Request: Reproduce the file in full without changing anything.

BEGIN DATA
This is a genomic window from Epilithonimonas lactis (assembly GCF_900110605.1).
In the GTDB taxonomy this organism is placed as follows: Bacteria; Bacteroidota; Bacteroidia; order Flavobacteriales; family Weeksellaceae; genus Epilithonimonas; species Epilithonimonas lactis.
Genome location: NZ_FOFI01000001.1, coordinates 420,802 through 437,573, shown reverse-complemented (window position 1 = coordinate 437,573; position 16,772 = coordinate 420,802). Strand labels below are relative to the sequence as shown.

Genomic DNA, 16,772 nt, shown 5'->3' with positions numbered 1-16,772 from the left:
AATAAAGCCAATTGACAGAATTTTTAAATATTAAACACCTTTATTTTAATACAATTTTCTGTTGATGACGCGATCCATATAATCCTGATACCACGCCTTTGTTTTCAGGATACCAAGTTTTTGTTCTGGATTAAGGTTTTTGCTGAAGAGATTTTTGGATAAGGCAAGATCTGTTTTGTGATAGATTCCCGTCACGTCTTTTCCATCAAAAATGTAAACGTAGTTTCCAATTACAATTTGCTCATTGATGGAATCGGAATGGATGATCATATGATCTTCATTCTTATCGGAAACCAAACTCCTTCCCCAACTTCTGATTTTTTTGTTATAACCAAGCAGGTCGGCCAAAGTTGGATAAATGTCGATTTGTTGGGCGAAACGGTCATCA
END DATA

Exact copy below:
This is a genomic window from Epilithonimonas lactis (assembly GCF_900110605.1).
In the GTDB taxonomy this organism is placed as follows: Bacteria; Bacteroidota; Bacteroidia; order Flavobacteriales; family Weeksellaceae; genus Epilithonimonas; species Epilithonimonas lactis.
Genome location: NZ_FOFI01000001.1, coordinates 420,802 through 437,573, shown reverse-complemented (window position 1 = coordinate 437,573; position 16,772 = coordinate 420,802). Strand labels below are relative to the sequence as shown.

Genomic DNA, 16,772 nt, shown 5'->3' with positions numbered 1-16,772 from the left:
AATAAAGCCAATTGACAGAATTTTTAAATATTAAACACCTTTATTTTAATACAATTTTCTGTTGATGACGCGATCCATATAATCCTGATACCACGCCTTTGTTTTCAGGATACCAAGTTTTTGTTCTGGATTAAGGTTTTTGCTGAAGAGATTTTTGGATAAGGCAAGATCTGTTTTGTGATAGATTCCCGTCACGTCTTTTCCATCAAAAATGTAAACGTAGTTTCCAATTACAATTTGCTCATTGATGGAATCGGAATGGATGATCATATGATCTTCATTCTTATCGGAAACCAAACTCCTTCCCCAACTTCTGATTTTTTTGTTATAACCAAGCAGGTCGGCCAAAGTTGGATAAATGTCGATTTGTTGGGCGAAACGGTCATCA